Wilfred Owen uses colloquial language to show this, "It was after
football, when he'd drunk a peg". Wilfred Owen's use of colloquial
portrays the pity of the war, because it shows that the men dying in
the war were normal. He also uses colloquial language in "Dulce et
Decorum Est" with the word "trudge" to describe how the men were
marching. Throughout the poem, the man's past and present are compared
and contrasted. There is a great use of leitmotif. Wilfred Owen uses
bright colours to describe the man's past "When glow lamps budded in
their blue trees" and uses the colour grey to describe the man's
present being "And shivered in his ghastly suit of grey". The word
"ghastly" could mean that the man is like a ghost, no one notices him.
This poor man is still only a young man, who used to lead a very
normal life. He should not be sat in a wheeled chair waiting to die.
In the days before he "threw away his knees" he was a very popular
boy, who used to play football.
"Someone had said, he'd look a god in kilts"
He was just as any other boy his age; he wanted to please girls. He
even had a girlfriend, but doesn't anymore.
"Now he will never again feel how slim girls waists are"
The use of enjambement gives the effect that the man is dreaming. It
then goes on to say "all of them touch him like some queer disease" at
which point he ends the stanza. He ends the stanza at this point to
make the reader stop and to realise how horrible his reality is
compared to his past.
"For it was younger than his youth, last year"
"Younger than his youth" is describing the man's face. It heightens
the contrast before the caesural pause and then "last year" which
brings the sadness back. This use of oxymoron tells the reader that
just last year, the man was young.
"And half his lifetime lapsed in the hot race
"And leap of purple spurted from his thigh"
These two lines tell us what he really should be doing. He should be
racing girls, and the word "spurted" is like ejaculation of semen
after he has made love to a girl.
The man thought that when he returned home, he would be the local
hero. Only some people "cheered him home, but not as crowd cheer
goal". This was very depressing for him.
"Only a solemn man who brought him fruits"
The man did not want to receive fruits. He wanted girls. This poem
shows the pity of the war, by comparing and contrasting life before
the war, and life after the war.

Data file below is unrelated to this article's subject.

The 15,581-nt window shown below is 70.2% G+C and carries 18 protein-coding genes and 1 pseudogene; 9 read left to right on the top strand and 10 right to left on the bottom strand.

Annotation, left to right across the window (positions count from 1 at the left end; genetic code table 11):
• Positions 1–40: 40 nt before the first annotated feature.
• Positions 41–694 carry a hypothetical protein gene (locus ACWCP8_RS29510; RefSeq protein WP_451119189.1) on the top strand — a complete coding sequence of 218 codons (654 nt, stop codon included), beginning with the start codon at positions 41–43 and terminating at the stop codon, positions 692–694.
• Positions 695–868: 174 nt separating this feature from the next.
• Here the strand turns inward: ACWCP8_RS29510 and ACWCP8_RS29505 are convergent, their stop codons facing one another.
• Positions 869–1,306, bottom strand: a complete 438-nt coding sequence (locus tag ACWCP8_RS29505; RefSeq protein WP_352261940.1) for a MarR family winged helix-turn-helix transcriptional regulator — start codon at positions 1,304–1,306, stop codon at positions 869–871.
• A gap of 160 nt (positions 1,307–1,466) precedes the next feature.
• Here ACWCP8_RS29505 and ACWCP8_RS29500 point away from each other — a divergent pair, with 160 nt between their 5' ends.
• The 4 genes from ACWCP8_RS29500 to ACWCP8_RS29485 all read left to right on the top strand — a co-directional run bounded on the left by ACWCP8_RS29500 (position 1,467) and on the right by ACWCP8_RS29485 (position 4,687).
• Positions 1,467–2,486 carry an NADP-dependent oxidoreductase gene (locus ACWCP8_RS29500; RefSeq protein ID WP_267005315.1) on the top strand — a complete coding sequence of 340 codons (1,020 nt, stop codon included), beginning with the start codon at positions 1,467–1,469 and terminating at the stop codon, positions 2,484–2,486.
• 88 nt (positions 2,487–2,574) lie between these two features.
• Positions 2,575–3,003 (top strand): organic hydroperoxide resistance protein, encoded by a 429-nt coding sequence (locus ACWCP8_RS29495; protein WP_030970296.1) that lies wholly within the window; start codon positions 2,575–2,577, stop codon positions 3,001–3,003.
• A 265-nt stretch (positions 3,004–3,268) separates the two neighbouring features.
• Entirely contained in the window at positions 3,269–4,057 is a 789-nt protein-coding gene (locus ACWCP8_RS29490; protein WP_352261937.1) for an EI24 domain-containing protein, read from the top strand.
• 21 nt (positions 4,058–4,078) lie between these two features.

"Dulce et Decorum Est" uses a sonnet form in the first two stanzas.
"Anthem for Doomed Youth" is a sonnet. The iambic pentameter is used,
but becomes looser towards the end of the first stanza as a
particularly dramatic moment approaches. The last two stanzas of this
poem are written in a much looser sonnet form. The focus at the
beginning of this poem is on a group of men marching back from the
front. The focus changes onto one man who cannot get his gas helmet on
in time. This makes the poem more personal, especially at the end when
he addresses the reader himself, "you too", "you would".
"Anthem for Doomed Youth" is a true sonnet. It is written strictly in
the iambic pentameter. The first quatrain focuses on the sounds of
battle with some funeral images. It has an angry, bitter tone. The
second quatrain uses the word "demented" which is the tone of the
quatrain, which shows the madness of the war. It is bitter to the
point of sarcasm. At the end of this quatrain, the focus changes to
the "sad shires". This is a contrast to the madness of the war,
because it is used in the same line as "bugles", which were played to
jeer the men into the line of machine-gun fire.
The second stanza of "Disabled" starts off written in the iambic
pentameter. Owen gets into this rhythm while describing the past times
of the man until the comparison of the sadness of his present, when
the rhythm becomes broken. This shows the pity of the war, as life
before the war is represented by a good rhythm, but then after the
war, the rhythm becomes broken. The start of the first four stanzas
focuses on the happy life of the man before the war, but at the end of
them, the focus changes to his horrible present, at which point the
stanza changes quickly.
In his poems Wilfred Owen expresses of anger and bitterness especially
but also sarcasm and sadness. "Dulce et Decorum Est" expresses
feelings of anger and bitterness.
"Bent double, like old beggars under sacks,
"Knock-kneed, coughing like hags, we curses through sludge"
The first two lines are a bitter, scathing attack at the thoughts of
the people in Britain who had been taken in by the propaganda machine.
Throughout the poem Wilfred Owen is describing, in graphic detail, his
own experiences of the war. This is an oxymoron to "Anthem for Doomed
Youth" which is an elegiac sonnet, so it is not an attack on people
but instead Wilfred Owen is feeling sympathy for the families who have
lost loved ones. Wilfred Owen however is also questioning his own
Christian faith, and in this poem he is attacking the church and the
pointlessness of organised religion measured against such a cataclysm
as the war.
"Can patter out their hasty orisons"
This line means the orisons, which are a part of church services, are